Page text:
Raise your hand if you thought the Yankees would have the best record in the American League midway through May? While it shouldn’t come to a complete shock that the most decorated franchise in baseball history is once again on top, it has definitely raised a few eyebrows.
You see, 2013 wasn’t supposed to be the year for the Bronx Bombers. Ironically, in the past, most experts and analysts always have the Yankees destined for October baseball, but that wasn’t the case this year. Grantland’s Jonah Keri had the Yankees at third place in the AL East with an 85-77 record trailing the Rays and Blue Jays. Every expert over at CBS had the Yankees also no higher than third in the division. As a matter of fact, two writers, Jon Heyman and Scott Miller had the Yankees in the cellar. And what about the World Wide Leader in Sports? Only one of the 43 “experts”, Mark Simon, picked the Yankees to win the AL East. To ESPN’s credit, six other experts did at least have the Yankees in the Wild Card, but it is quite comical that the overwhelming majority had either the Rays or Blue Jays winning the division.
To be fair, it took a lot of guts to pick the Yankees to win the division in the preseason. With half of the starting lineup injured, the Yankees signed some players who would have been all-stars in 2006. The problem was, it’s 2013 There was no Curtis Granderson, Alex Rodriguez, Mark Teixeira, or Derek Jeter to fill out the Yankee’s lineup. Instead, the Yankees called on Lyle Overbay, Vernon Wells, Travis Hafner, and one of the least likely candidates to ever sport the historic Yankee pinstripes, Kevin Youkilis.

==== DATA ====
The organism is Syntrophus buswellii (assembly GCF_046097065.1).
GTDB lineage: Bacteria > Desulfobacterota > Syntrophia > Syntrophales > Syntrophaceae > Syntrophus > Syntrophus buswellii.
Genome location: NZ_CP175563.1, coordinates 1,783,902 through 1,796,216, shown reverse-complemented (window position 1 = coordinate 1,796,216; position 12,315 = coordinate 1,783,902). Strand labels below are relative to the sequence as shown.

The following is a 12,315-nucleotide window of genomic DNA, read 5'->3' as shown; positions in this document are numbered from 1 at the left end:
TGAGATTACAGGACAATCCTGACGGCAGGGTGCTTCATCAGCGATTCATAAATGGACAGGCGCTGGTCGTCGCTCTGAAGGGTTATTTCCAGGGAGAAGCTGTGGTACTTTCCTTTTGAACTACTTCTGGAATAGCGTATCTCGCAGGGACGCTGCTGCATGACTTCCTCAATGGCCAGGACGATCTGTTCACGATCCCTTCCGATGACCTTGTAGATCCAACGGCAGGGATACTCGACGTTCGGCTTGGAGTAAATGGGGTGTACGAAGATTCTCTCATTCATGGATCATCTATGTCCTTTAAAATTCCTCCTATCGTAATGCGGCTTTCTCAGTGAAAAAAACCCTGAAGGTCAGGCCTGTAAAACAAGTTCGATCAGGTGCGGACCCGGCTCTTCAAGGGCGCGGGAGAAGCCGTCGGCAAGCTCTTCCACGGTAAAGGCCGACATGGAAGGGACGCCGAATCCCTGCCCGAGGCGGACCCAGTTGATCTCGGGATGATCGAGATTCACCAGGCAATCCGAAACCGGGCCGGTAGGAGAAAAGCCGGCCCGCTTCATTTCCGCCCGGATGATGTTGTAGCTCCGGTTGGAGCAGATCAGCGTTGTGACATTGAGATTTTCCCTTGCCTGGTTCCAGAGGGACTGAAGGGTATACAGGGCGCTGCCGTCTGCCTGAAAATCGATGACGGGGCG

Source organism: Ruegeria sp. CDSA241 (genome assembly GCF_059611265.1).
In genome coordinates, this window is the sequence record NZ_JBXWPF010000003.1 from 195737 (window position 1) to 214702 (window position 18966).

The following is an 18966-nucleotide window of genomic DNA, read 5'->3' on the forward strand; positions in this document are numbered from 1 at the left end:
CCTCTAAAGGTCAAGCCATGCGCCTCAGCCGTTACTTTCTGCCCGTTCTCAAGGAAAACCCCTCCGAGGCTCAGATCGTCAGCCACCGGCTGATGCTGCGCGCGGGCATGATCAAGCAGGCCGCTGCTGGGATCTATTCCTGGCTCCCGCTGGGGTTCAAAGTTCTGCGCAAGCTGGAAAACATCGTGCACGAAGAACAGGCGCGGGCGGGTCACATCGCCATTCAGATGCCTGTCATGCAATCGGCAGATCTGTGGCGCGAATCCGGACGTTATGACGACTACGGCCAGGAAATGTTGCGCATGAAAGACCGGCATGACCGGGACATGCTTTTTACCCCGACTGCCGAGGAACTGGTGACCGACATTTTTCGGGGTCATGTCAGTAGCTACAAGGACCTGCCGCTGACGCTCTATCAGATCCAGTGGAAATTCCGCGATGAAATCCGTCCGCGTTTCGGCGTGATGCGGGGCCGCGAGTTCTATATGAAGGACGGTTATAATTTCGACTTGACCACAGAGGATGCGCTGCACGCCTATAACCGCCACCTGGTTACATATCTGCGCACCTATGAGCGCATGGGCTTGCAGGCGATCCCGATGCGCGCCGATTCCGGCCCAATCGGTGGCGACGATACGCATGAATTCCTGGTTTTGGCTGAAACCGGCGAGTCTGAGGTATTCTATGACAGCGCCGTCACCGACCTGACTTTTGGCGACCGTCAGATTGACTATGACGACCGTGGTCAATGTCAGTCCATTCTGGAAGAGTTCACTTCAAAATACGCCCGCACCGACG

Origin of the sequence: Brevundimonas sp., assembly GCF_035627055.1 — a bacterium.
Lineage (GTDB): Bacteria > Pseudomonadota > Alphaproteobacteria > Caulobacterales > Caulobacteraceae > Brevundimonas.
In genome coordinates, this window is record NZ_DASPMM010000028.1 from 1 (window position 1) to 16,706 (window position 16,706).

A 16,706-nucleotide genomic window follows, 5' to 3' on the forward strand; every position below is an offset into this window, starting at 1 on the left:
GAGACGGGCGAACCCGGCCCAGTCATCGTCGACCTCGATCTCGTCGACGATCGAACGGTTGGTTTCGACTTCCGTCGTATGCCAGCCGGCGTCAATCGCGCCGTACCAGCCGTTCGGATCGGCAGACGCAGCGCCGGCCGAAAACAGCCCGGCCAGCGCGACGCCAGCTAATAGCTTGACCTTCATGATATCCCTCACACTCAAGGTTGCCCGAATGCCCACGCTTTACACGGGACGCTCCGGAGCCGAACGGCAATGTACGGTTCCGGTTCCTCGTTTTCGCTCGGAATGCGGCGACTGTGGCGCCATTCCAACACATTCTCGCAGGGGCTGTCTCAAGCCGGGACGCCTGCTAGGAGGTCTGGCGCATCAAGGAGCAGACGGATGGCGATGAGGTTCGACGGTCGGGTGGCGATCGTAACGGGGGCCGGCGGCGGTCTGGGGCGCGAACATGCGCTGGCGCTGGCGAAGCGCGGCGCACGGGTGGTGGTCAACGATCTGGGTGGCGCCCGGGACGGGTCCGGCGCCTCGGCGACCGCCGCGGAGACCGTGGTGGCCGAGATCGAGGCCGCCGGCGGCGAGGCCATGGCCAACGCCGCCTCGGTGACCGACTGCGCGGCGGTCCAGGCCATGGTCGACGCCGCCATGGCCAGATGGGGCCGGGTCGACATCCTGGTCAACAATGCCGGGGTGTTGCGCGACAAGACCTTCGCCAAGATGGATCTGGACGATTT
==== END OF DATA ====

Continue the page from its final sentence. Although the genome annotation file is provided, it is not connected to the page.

Forget the bats though, what about that pitching rotation? Besides Sabathia and maybe Kuroda, who knew what the Yankees were going to get on the mound? Will Michael Pineda ever start for the Yankees? 40-year old Andy Pettitte returned for his 17th season and despite how great he has been throughout his career with New York, it’s was a little worrisome that a team’s No. 3 ace could have a son just a few year’s away from playing alongside him. Even if Pettitte could return to form, that would still leave two empty spots in the rotation for the Yankees.
Instead of bringing in an ace in the offseason, the Yankees decided to give Phil Hughes, David Phelps, and Ivan Nova another shot. Nova had a fantastic start to the season last year, but has been hampered with multiple injuries this year. Phil Hughes’ record shows that he has had a fairly good run with the Bombers (54-38) but he has allowed way too many runners on base in his career. Last year Hughes allowed more hits than innings pitched and throughout his seven years with New York, he has pitched 675 innings and allowed 664 base hits. Phelps was a rookie last year and finished with a strong ERA (3.34) but didn’t have a great sample size to validate it. So overall, the Yankees rotation heading into the season wasn’t terrible; it just wasn’t as strong as it had been in past years.